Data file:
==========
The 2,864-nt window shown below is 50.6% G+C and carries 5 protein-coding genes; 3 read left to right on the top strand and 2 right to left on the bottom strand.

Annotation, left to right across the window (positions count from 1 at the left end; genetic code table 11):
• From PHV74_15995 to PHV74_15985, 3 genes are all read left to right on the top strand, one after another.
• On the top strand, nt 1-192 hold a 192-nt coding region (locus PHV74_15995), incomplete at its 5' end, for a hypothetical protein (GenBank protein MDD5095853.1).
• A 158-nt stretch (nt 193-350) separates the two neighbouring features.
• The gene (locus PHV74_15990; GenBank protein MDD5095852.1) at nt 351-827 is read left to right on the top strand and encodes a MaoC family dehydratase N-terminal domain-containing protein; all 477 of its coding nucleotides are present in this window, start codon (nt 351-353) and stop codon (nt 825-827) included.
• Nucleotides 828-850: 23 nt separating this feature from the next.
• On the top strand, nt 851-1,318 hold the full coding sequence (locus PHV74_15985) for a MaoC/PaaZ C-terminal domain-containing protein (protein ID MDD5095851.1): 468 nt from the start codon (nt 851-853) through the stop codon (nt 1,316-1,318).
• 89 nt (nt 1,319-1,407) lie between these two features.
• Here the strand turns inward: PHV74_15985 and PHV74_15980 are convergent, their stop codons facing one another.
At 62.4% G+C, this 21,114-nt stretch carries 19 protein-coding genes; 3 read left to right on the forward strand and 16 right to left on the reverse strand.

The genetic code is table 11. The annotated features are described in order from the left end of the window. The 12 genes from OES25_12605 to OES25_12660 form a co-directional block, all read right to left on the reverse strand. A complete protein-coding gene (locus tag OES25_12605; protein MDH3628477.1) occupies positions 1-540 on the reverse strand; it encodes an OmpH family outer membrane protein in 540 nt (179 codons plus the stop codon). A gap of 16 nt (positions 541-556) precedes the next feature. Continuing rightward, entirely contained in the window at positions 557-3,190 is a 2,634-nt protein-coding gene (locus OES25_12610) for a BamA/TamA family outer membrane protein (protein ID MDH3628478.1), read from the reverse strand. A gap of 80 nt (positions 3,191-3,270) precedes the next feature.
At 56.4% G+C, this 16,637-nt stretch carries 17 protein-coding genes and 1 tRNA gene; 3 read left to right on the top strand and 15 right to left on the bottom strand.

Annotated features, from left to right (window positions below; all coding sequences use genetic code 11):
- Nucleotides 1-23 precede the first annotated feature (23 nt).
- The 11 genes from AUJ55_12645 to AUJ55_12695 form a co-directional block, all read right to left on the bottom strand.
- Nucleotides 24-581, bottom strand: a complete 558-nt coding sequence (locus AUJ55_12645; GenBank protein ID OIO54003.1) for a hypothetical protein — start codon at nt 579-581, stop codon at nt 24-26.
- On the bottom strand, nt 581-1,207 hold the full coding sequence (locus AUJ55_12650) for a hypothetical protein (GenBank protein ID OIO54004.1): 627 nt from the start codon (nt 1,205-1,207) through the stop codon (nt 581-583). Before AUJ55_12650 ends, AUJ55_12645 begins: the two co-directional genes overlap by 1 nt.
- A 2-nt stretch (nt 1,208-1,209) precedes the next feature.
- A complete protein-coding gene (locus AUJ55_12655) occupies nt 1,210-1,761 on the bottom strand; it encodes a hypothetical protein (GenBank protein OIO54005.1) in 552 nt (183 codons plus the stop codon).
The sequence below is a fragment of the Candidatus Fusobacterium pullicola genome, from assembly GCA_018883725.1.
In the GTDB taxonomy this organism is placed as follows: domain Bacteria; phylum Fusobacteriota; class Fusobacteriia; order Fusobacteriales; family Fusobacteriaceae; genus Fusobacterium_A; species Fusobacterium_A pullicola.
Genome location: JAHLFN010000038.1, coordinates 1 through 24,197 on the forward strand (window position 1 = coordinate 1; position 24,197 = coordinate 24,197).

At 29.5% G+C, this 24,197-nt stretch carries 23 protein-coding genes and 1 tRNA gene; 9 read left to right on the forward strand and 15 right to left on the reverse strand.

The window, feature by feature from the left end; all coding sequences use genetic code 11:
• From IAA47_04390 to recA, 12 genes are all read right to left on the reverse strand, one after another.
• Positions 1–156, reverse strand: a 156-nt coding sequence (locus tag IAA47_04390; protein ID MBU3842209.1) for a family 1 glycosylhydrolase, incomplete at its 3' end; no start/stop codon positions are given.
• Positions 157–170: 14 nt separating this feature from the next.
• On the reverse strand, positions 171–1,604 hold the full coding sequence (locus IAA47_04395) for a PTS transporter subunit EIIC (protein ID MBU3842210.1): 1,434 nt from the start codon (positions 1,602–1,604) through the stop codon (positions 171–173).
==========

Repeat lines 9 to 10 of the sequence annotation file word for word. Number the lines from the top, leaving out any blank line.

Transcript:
• 89 nt (nt 1,319-1,407) lie between these two features.
• Here the strand turns inward: PHV74_15985 and PHV74_15980 are convergent, their stop codons facing one another.